Overcoming and Eliminating Rotator Cuff Injuries
Staying Within Your Scope of PracticeIt is not appropriate, or your job, for a fitness professional to diagnose a rotator cuff injury. That is the responsibility of licensed medical professionals who are trained in the assessment and diagnosis of such conditions. However, because many of your clients will come to you with this diagnosis, it is your responsibility (and well within your scope of practice) to understand what rotator cuff injuries are, what causes them and what you can do to address your clients' underlying musculoskeletal problems to help alleviate their painful symptoms (American Council on Exercise, 2010).
What Is a Rotator Cuff Injury?
The shoulder is a highly mobile structure made up of several joints and muscles. One of the main joints is formed where the collarbone (clavicle) and the top edge of the shoulder blade (acromion) come together. Another main joint, the glenohumeral joint, is formed where the end of the upper arm (humerus) comes together with the outer edge of the shoulder blade (scapula) (Figure 1) (Gray, 1995).
Figure 1: Bones of the Shoulder
The glenohumeral joint is a ball-and-socket joint that allows for great range of motion, in part due to the smooth cartilage that lines it. While there are many muscles that attach to the arm (including the deltoids, pectorals, biceps and latissimus dorsi), the four rotator cuff muscles (supraspinatus, subscapularis, teres minor and infraspinatus) are primarily responsible for making sure the end of the arm moves and rotates easily in the glenohumeral joint (Figure 2). Because of their attachments, the rotator cuff muscles are intricately involved in nearly every movement of the shoulder and arm. For the same reason, they are also vulnerable to injury from musculoskeletal imbalances, overuse, lifestyle habits and/or accidents.
Figure 2: The Rotator Cuff Muscles (Front and Back View)
What Can Cause a Rotator Cuff Injury?
Each of the rotator cuff muscles originate from the shoulder blade and attaches to various parts of the upper arm. For the rotator cuff to work correctly, the shoulder blade needs to remain fairly stable and act as an anchor for these muscles during movements involving the arm. Conversely, the arm must have the ability to rotate freely in the glenohumeral joint so that when the arm is moving, the shoulder blade does not have to compensate and lose its steady position on the rib cage (Cook, 2010). Ideally, this relationship of stability and mobility limits the likelihood that rotator cuff muscles will become injured and/or strained during movements of the shoulder and arm.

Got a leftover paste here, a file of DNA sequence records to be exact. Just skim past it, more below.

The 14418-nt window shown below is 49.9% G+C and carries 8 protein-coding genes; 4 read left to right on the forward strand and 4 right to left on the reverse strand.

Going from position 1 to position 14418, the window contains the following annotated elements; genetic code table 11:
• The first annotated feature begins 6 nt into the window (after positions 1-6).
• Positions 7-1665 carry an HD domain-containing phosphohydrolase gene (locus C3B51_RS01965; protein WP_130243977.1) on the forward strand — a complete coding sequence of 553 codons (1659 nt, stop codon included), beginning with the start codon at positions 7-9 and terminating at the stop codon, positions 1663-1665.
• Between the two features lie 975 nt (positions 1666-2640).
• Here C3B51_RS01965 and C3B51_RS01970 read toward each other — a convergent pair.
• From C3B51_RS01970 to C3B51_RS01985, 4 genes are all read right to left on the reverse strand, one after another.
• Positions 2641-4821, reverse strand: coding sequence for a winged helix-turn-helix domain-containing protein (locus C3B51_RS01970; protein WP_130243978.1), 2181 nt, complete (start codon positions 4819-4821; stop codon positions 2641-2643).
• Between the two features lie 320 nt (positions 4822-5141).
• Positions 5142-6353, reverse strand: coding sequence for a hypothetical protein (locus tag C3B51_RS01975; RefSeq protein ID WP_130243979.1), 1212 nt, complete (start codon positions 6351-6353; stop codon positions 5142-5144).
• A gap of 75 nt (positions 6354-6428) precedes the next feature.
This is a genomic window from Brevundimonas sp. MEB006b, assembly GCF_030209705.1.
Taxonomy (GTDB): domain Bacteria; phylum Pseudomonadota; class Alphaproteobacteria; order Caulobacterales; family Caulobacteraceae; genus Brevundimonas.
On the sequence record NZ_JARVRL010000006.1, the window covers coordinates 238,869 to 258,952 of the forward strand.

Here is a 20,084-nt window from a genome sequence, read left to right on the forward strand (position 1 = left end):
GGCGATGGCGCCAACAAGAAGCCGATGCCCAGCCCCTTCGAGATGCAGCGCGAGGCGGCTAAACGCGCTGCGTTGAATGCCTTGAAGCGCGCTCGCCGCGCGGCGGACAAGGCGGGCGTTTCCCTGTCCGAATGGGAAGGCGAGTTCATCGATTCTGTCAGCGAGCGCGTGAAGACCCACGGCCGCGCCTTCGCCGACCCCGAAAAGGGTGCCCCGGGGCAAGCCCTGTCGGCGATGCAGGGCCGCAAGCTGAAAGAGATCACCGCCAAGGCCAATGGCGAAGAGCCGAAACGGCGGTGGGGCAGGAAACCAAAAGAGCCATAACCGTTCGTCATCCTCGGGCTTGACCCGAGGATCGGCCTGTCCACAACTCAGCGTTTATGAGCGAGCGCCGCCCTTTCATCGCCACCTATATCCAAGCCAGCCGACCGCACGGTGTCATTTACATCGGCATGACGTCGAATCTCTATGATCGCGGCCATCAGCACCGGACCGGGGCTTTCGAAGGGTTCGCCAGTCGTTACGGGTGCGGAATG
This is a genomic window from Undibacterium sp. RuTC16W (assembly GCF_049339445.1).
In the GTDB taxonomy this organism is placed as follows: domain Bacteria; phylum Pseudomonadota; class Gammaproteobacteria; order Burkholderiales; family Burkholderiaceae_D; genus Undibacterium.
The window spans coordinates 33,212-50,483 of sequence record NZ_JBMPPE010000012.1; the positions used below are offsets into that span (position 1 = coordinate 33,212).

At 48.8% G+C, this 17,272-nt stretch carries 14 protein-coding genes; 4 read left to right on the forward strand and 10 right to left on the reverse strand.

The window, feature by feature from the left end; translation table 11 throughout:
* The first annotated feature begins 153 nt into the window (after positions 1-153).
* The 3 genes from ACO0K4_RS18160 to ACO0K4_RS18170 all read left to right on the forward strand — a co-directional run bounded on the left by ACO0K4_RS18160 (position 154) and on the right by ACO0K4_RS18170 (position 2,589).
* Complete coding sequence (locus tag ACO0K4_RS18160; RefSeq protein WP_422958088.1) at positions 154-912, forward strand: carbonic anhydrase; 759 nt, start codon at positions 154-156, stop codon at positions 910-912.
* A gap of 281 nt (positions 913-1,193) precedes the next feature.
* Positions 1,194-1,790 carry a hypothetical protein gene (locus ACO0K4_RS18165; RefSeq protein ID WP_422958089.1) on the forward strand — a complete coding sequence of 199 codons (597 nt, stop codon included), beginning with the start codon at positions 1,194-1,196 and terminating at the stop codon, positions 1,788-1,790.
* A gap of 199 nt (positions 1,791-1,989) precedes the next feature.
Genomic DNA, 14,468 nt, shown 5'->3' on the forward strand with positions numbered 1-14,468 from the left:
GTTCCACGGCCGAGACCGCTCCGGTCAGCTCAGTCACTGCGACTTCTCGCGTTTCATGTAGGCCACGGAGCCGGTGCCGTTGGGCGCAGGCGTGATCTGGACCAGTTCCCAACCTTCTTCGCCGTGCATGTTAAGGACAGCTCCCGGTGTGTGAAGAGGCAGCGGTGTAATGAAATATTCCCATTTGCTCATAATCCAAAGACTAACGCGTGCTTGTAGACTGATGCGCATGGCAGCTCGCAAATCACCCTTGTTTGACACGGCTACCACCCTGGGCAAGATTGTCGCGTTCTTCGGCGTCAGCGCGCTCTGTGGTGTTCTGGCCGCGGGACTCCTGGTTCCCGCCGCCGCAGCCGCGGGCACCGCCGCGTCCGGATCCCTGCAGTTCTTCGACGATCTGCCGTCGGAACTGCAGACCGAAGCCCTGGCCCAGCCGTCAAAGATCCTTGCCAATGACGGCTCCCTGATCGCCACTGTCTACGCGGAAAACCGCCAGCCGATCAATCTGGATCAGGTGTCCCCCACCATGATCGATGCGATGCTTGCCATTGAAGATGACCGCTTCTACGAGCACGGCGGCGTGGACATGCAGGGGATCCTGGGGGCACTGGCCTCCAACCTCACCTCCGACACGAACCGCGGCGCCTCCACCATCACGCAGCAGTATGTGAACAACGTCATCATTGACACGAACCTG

Unfortunately, there are many environmental conditions and musculoskeletal compensations that can affect the stability of the shoulder blade and mobility of the arm in the glenohumeral joint (Price and Bratcher, 2010). For example, focusing on a computer or television screen requires you to constantly adjust your eyes. This typically results in your head jutting forward of its optimal position to read text and watch or look at the images in front of you. This forward head position pulls the shoulder blades up and forward of their optimal position on the rib cage via the upper fibers of the trapezius muscle (which originate on the top of the shoulder blade and attach to the head).
The prolonged seated postures that normally accompany computer use or TV watching also affect the position of the shoulder blades. They move outward and away from the spine when the spine and rib cage drop forward during these activities (Kendall, McCreary and Provance, 1993). Habitual movements of the upper back, head and neck to one side of the spine can also affect the position of each shoulder blade. Routinely carrying a bag or purse on one side of your body, cocking your head to one side to talk on the phone, handedness or musculoskeletal compensations for an imbalance elsewhere in the body can all pull the shoulder blade(s) out of alignment via the muscles that run from the shoulder blade to the thoracic spine, head and neck (e.g., rhomboids, trapezius, levator scapulae).
Stress can also affect the stability of the shoulder blades. When a person is experiencing high levels of stress, innate self-protection measures kick in. This initiates a dropping down of the rib cage at the front to protect our organs from real or perceived threats. This dropping of the rib cage has many effects on the position of the shoulder blades. The rib cage attaches to the thoracic spine, which means that the down and forward movement of the rib cage causes the thoracic spine to round forward and move the shoulder blades out of alignment. The clavicle (which helps create the joint at the top of the shoulder with the acromion) is also involved in the formation of the sternocalvicular joint where it attaches to the rib cage/strenum. As such, when the rib cage drops down and forward, it pulls both the clavicle and the top of the shoulder out of alignment.